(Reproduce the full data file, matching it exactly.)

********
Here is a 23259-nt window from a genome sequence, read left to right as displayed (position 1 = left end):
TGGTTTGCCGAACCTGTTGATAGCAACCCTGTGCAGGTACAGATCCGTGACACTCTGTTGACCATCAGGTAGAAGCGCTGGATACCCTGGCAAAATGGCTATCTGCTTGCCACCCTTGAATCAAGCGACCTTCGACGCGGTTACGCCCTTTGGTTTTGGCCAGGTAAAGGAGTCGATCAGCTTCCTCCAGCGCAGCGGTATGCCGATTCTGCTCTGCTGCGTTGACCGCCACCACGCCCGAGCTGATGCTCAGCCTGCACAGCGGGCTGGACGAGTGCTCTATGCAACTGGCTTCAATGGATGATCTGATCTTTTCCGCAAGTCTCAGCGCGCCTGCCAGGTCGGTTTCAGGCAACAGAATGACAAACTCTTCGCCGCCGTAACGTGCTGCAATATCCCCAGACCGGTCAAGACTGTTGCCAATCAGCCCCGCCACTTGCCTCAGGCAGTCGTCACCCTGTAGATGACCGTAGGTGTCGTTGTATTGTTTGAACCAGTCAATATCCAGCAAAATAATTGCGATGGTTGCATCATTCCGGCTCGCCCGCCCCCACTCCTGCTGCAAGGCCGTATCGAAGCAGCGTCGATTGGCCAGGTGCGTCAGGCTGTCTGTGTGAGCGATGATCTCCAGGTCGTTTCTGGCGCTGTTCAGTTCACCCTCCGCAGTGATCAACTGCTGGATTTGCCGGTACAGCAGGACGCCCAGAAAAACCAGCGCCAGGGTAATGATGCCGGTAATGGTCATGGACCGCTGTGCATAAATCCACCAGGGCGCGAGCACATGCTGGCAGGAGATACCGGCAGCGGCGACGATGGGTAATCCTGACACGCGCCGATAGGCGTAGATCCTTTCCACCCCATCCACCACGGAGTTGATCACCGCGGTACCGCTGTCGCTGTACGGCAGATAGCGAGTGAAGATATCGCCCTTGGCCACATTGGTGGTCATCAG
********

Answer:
Here is a 23259-nt window from a genome sequence, read left to right as displayed (position 1 = left end):
TGGTTTGCCGAACCTGTTGATAGCAACCCTGTGCAGGTACAGATCCGTGACACTCTGTTGACCATCAGGTAGAAGCGCTGGATACCCTGGCAAAATGGCTATCTGCTTGCCACCCTTGAATCAAGCGACCTTCGACGCGGTTACGCCCTTTGGTTTTGGCCAGGTAAAGGAGTCGATCAGCTTCCTCCAGCGCAGCGGTATGCCGATTCTGCTCTGCTGCGTTGACCGCCACCACGCCCGAGCTGATGCTCAGCCTGCACAGCGGGCTGGACGAGTGCTCTATGCAACTGGCTTCAATGGATGATCTGATCTTTTCCGCAAGTCTCAGCGCGCCTGCCAGGTCGGTTTCAGGCAACAGAATGACAAACTCTTCGCCGCCGTAACGTGCTGCAATATCCCCAGACCGGTCAAGACTGTTGCCAATCAGCCCCGCCACTTGCCTCAGGCAGTCGTCACCCTGTAGATGACCGTAGGTGTCGTTGTATTGTTTGAACCAGTCAATATCCAGCAAAATAATTGCGATGGTTGCATCATTCCGGCTCGCCCGCCCCCACTCCTGCTGCAAGGCCGTATCGAAGCAGCGTCGATTGGCCAGGTGCGTCAGGCTGTCTGTGTGAGCGATGATCTCCAGGTCGTTTCTGGCGCTGTTCAGTTCACCCTCCGCAGTGATCAACTGCTGGATTTGCCGGTACAGCAGGACGCCCAGAAAAACCAGCGCCAGGGTAATGATGCCGGTAATGGTCATGGACCGCTGTGCATAAATCCACCAGGGCGCGAGCACATGCTGGCAGGAGATACCGGCAGCGGCGACGATGGGTAATCCTGACACGCGCCGATAGGCGTAGATCCTTTCCACCCCATCCACCACGGAGTTGATCACCGCGGTACCGCTGTCGCTGTACGGCAGATAGCGAGTGAAGATATCGCCCTTGGCCACATTGGTGGTCATCAG